Cable Ratings Fall in 2018; MTV, A&E Buck Trend

Just 18 of 78 ad-supported entertainment channels held or increased their audiences vs. 2017.
MTV; Scott Gries
MTV's 'Jersey Shore Family Vacation' (left), A&E's 'Live PD'

MTV had a good 2018. So did TNT, National Geographic Channel, A&E, TLC, Oxygen and a few others.

The rest of cable's ad-supported entertainment channels? Not so much.

Just 18 of those 78 outlets equaled or increased their primetime audiences from 2017 to 2018. Only 13 had adults 18-49 ratings matching or improving on the previous year, and among the younger subset of adults under 35, just six managed not to lose ground.

The losses on cable aren't quite as steep as on the broadcast nets, but the trend is similar: As the audience that watches linear TV ages, networks are chasing a smaller pool of what have been deemed demographically desirable viewers.

The average primetime audience for cable entertainment channels (excluding news and sports networks and those that aren't ad-supported, like HBO, Showtime and Disney Channel) fell by 7 percent in 2018. Declines among adults 18-49 (-10 percent) and adults 18-34 (-16 percent) were steeper; the drop in the 25-54 demo (-8 percent) was on par with the total audience decline.

NBCUniversal's USA Network will end the year No. 1 among both viewers (averaging 1.48 million through Dec. 10) for the 13th straight year — the longest such streak in TV history — and adults 18-49 (585,000) for the second year in a row. USA is down 9 percent in viewers, however, and 12 percent in the 18-49 demo vs. 2017.

HGTV, TBS, TNT and History round out the top five in viewers; TBS, TNT, MTV and Discovery rank second through fifth in adults 18-49.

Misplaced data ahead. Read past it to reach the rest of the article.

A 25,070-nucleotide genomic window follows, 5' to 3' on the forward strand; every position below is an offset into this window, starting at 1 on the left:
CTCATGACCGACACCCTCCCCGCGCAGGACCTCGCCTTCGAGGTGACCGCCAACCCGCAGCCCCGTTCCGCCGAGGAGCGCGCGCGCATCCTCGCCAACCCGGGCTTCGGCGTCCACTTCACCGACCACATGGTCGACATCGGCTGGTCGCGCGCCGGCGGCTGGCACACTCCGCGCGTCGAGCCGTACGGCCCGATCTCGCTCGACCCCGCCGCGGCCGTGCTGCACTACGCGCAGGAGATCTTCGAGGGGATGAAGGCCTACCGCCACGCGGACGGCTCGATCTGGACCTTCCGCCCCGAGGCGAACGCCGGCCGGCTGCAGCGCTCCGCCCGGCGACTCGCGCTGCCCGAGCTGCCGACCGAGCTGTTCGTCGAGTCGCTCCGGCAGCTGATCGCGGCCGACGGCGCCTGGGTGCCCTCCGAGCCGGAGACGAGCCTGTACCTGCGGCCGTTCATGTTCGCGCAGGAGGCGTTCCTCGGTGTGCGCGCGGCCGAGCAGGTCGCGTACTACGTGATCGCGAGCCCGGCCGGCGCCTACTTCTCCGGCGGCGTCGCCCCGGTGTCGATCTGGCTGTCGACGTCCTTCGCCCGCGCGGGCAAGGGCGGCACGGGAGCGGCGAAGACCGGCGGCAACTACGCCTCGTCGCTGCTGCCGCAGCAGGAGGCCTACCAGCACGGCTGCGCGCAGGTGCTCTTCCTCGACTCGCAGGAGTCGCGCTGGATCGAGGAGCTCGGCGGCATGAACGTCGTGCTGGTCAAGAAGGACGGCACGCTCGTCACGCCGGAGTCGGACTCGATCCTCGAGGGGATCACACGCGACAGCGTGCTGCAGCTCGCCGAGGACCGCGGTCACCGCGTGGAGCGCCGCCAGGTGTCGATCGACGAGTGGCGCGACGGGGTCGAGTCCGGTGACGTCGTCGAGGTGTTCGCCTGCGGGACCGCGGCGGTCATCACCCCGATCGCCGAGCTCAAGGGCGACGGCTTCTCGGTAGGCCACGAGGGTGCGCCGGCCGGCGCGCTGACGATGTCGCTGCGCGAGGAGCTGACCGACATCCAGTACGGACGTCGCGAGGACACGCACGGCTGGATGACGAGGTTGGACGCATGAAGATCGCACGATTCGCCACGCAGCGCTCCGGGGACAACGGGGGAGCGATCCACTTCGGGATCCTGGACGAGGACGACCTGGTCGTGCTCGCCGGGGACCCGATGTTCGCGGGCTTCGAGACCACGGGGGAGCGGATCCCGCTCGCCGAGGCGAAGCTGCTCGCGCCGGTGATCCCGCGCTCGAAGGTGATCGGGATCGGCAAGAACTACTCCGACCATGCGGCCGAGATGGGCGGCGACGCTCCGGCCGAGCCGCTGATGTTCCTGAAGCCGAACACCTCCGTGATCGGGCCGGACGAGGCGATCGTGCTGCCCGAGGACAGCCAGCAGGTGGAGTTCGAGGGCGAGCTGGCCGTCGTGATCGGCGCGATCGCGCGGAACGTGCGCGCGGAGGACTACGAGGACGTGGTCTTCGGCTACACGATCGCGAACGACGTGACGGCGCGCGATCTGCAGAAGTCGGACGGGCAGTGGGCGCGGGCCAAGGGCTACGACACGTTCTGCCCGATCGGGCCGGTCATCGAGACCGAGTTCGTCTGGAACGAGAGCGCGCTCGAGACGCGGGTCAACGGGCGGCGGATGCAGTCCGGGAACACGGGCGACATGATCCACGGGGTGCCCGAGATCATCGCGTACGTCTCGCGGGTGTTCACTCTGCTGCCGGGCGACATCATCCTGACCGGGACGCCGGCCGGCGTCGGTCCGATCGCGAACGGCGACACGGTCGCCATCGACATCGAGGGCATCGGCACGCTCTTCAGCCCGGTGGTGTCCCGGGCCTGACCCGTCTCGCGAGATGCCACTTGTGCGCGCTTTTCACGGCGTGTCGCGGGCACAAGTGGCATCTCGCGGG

MTV had some of the sunniest figures of the year, with Jersey Shore Family Vacation and The Challenge helping the network post double-digit gains in all but the 18-34 demo (where it was up 9 percent). It jumped from sixth place among the under-35 crowd in 2017 to first place this year.

Oxygen's rebrand as a true-crime network continued to pay dividends: It posted the biggest percentage growth in viewers (15 percent, 296,000 to 339,000) of any entertainment channel. The NBCU network also grew a little in adults 25-54 and was steady in adults 18-49.

Among the other positives: A&E grew across the board with a big assist from breakout series Live PD; TLC topped 1 million viewers in primetime and rose in the 18-49 and 25-54 demos; Nat Geo improved in viewers, 18-49 and 25-54; TNT held steady across the board; Bravo finished first for the second year in a row among its core demos of women 18-49 and 25-54; and FXM and the Christian-focused INSP had small gains in total viewers and all three adult demos.

The year was less kind to the likes of FX, Discovery, Syfy, Lifetime, Freeform and AMC, all of which declined by double digits in total viewers and all three key demos. AMC, due in part to steep declines for The Walking Dead, lost more than a third of its 18-34 viewership. And Adult Swim fell by 16 percent in its core 18-34 demo (286,000 to 239,000) and 12 percent in total viewers.